Last week a Colorado woman, Shannon Johnson, was charged with child abuse after her 13-month-old baby drowned in his bathtub while she played on Facebook. She admitted to playing Cafe World and checking in with friends online in another room while her baby bathed alone. After not hearing him for a few minutes, she went in to find him face down in the water making a "gurgling" sound.
Heartbreaking. Outrageous. Unthinkable. But also perhaps the tiniest bit understandable if we admit it to ourselves. There's absolutely no defending her actions. A child should never be left alone in a bathtub for any length of time. Period. And in this case, it was even more dangerous because the boy had previously suffered from a seizure. But the temptation to do so can be great.
As mothers there are few minutes in the day that we get to relax or unwind or do anything we want to do. Yes, it's part of the job, but a quick pop onto Facebook or Twitter can help us feel connected to people, give us an in with a world we often feel so out of. I can't say I don't do it on occasion. Never while my child bathes, but when I think she's in her room playing quietly or otherwise occupied, sure.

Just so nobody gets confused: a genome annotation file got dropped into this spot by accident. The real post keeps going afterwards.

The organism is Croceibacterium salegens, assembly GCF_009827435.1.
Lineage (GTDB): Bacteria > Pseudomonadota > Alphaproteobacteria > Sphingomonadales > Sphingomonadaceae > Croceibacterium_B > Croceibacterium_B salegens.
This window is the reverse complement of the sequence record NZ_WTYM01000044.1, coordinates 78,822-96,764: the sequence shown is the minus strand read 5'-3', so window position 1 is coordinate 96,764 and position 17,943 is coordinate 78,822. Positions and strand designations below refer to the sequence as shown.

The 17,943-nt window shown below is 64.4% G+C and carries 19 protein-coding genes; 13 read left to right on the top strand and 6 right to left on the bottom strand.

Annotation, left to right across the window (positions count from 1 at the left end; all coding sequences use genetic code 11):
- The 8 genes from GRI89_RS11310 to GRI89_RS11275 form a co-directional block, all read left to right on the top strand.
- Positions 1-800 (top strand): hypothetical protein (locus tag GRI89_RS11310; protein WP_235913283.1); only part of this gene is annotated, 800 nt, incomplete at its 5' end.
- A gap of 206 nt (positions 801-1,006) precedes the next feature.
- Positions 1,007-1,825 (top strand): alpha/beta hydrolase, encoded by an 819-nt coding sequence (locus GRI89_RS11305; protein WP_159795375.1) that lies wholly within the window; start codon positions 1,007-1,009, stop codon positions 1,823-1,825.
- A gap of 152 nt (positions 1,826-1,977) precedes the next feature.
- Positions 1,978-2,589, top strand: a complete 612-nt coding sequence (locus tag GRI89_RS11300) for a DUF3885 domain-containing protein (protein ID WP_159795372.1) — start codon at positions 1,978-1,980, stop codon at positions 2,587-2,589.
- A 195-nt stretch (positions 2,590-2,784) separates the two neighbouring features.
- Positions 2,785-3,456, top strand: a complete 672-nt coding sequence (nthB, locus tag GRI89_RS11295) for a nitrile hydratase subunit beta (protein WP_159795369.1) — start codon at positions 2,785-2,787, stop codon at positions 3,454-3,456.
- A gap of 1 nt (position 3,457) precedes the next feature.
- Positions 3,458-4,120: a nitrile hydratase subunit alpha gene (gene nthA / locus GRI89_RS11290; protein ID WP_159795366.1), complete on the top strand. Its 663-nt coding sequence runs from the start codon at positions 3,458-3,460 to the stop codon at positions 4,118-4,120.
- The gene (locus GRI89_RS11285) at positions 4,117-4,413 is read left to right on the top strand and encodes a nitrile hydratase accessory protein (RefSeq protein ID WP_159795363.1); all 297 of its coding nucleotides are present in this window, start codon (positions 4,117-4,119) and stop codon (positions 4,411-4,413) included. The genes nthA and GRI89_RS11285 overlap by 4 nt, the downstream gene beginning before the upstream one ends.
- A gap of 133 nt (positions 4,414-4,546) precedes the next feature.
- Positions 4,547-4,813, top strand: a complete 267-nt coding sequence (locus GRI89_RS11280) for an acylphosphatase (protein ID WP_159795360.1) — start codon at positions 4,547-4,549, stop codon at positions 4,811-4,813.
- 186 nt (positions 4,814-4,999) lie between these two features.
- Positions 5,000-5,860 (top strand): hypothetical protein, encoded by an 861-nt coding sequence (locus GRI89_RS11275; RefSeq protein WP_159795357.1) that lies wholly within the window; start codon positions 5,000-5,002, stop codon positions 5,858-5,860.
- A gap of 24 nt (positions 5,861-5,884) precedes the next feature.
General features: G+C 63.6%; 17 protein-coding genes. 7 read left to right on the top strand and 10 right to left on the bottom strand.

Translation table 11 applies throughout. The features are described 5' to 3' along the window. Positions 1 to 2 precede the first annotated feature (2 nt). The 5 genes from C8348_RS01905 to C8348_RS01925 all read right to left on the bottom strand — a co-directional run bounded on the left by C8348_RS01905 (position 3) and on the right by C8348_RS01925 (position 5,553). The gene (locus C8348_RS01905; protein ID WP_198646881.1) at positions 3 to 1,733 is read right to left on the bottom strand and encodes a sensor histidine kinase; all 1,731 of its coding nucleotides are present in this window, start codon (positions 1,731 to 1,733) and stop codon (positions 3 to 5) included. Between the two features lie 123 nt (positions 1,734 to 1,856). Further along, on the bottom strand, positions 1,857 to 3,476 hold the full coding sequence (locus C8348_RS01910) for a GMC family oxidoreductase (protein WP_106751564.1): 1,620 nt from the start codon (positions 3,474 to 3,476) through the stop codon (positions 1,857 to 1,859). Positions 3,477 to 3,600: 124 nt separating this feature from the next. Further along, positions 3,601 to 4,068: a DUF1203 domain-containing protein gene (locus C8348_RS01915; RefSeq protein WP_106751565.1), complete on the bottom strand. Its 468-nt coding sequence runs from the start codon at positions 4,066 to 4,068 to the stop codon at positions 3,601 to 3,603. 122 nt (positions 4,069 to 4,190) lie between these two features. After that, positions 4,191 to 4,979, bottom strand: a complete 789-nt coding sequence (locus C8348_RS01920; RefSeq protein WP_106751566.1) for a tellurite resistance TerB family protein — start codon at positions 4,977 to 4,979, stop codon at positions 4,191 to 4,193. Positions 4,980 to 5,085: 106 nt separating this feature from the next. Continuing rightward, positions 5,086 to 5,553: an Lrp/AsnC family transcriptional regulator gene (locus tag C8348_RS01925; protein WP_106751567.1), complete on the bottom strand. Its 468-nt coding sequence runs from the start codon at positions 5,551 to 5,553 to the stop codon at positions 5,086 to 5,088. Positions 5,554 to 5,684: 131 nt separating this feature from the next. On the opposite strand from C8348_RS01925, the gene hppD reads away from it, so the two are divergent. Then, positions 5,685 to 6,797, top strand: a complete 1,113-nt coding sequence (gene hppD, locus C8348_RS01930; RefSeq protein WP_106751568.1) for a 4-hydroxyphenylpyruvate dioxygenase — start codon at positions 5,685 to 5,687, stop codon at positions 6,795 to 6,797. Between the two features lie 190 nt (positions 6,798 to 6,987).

And yes, I have hopped on the computer to check something quick, then looked up a few minutes later to find her with something she shouldn't have or somewhere she shouldn't be. Fortunately, it has been more along the lines of lipstick smeared over her entire body than anything harmful, but it could be.
I think you'd be hard pressed to find moms who don't seek a little online escape throughout the day and shift their attention away, ever so slightly, from their children.
Johnson admitted to police that she left the child alone in the bath frequently because he was "independent," and there's a part of me that gets that too. Sometimes you know what your child is ready for and can handle, and it's not what other parents think is okay. I can't imagine any 13-month-old ready to be in a bath by himself, but I can relate to eschewing traditional thinking because you know your child ... or think you do.
My point is not to defend this mother, because there's no defending her actions. But I think that before we blast and condemn her so vehemently, we should take a look at our own lives and see if there's not just a little bit of understanding there as well, and, more importantly, use it as a tragic reminder as to just how present our young children need us to be -- mentally and physically -- all the time.
Do you ever get on Facebook or play online games when your children are awake?
Image via Baddog/Flickr